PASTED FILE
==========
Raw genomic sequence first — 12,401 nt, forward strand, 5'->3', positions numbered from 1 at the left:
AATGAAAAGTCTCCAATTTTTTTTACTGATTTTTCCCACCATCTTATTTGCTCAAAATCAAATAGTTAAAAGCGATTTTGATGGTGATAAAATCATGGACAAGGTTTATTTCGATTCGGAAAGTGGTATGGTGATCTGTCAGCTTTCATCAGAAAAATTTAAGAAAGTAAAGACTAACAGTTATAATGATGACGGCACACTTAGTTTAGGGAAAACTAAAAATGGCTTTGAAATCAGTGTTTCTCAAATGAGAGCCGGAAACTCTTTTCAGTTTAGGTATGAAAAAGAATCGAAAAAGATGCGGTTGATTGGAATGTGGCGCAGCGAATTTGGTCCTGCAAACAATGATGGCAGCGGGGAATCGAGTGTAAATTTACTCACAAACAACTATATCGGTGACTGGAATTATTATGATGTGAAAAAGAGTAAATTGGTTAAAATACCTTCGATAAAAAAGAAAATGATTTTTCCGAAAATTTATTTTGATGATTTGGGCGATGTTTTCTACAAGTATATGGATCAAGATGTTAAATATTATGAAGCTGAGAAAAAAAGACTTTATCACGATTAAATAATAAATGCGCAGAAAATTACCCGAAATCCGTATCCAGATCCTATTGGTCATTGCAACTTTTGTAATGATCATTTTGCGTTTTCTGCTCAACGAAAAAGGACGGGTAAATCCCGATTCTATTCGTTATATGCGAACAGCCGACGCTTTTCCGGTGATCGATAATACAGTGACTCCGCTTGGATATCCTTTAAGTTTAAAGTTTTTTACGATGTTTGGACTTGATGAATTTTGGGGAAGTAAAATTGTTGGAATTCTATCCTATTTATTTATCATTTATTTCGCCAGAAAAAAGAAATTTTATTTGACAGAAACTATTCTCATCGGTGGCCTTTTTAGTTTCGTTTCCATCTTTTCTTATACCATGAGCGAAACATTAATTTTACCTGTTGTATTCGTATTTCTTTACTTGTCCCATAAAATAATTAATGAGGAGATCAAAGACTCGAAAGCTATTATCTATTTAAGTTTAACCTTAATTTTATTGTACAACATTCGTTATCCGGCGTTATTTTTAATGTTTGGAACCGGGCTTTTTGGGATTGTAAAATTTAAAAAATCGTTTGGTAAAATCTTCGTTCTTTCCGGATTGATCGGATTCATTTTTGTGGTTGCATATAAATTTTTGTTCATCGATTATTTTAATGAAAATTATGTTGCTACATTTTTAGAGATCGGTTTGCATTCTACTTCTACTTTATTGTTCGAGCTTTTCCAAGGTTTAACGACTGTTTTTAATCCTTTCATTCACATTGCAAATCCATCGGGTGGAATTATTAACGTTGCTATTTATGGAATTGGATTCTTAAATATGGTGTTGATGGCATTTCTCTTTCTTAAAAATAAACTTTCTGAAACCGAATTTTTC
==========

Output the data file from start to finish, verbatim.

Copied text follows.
Raw genomic sequence first — 12,401 nt, forward strand, 5'->3', positions numbered from 1 at the left:
AATGAAAAGTCTCCAATTTTTTTTACTGATTTTTCCCACCATCTTATTTGCTCAAAATCAAATAGTTAAAAGCGATTTTGATGGTGATAAAATCATGGACAAGGTTTATTTCGATTCGGAAAGTGGTATGGTGATCTGTCAGCTTTCATCAGAAAAATTTAAGAAAGTAAAGACTAACAGTTATAATGATGACGGCACACTTAGTTTAGGGAAAACTAAAAATGGCTTTGAAATCAGTGTTTCTCAAATGAGAGCCGGAAACTCTTTTCAGTTTAGGTATGAAAAAGAATCGAAAAAGATGCGGTTGATTGGAATGTGGCGCAGCGAATTTGGTCCTGCAAACAATGATGGCAGCGGGGAATCGAGTGTAAATTTACTCACAAACAACTATATCGGTGACTGGAATTATTATGATGTGAAAAAGAGTAAATTGGTTAAAATACCTTCGATAAAAAAGAAAATGATTTTTCCGAAAATTTATTTTGATGATTTGGGCGATGTTTTCTACAAGTATATGGATCAAGATGTTAAATATTATGAAGCTGAGAAAAAAAGACTTTATCACGATTAAATAATAAATGCGCAGAAAATTACCCGAAATCCGTATCCAGATCCTATTGGTCATTGCAACTTTTGTAATGATCATTTTGCGTTTTCTGCTCAACGAAAAAGGACGGGTAAATCCCGATTCTATTCGTTATATGCGAACAGCCGACGCTTTTCCGGTGATCGATAATACAGTGACTCCGCTTGGATATCCTTTAAGTTTAAAGTTTTTTACGATGTTTGGACTTGATGAATTTTGGGGAAGTAAAATTGTTGGAATTCTATCCTATTTATTTATCATTTATTTCGCCAGAAAAAAGAAATTTTATTTGACAGAAACTATTCTCATCGGTGGCCTTTTTAGTTTCGTTTCCATCTTTTCTTATACCATGAGCGAAACATTAATTTTACCTGTTGTATTCGTATTTCTTTACTTGTCCCATAAAATAATTAATGAGGAGATCAAAGACTCGAAAGCTATTATCTATTTAAGTTTAACCTTAATTTTATTGTACAACATTCGTTATCCGGCGTTATTTTTAATGTTTGGAACCGGGCTTTTTGGGATTGTAAAATTTAAAAAATCGTTTGGTAAAATCTTCGTTCTTTCCGGATTGATCGGATTCATTTTTGTGGTTGCATATAAATTTTTGTTCATCGATTATTTTAATGAAAATTATGTTGCTACATTTTTAGAGATCGGTTTGCATTCTACTTCTACTTTATTGTTCGAGCTTTTCCAAGGTTTAACGACTGTTTTTAATCCTTTCATTCACATTGCAAATCCATCGGGTGGAATTATTAACGTTGCTATTTATGGAATTGGATTCTTAAATATGGTGTTGATGGCATTTCTCTTTCTTAAAAATAAACTTTCTGAAACCGAATTTTTC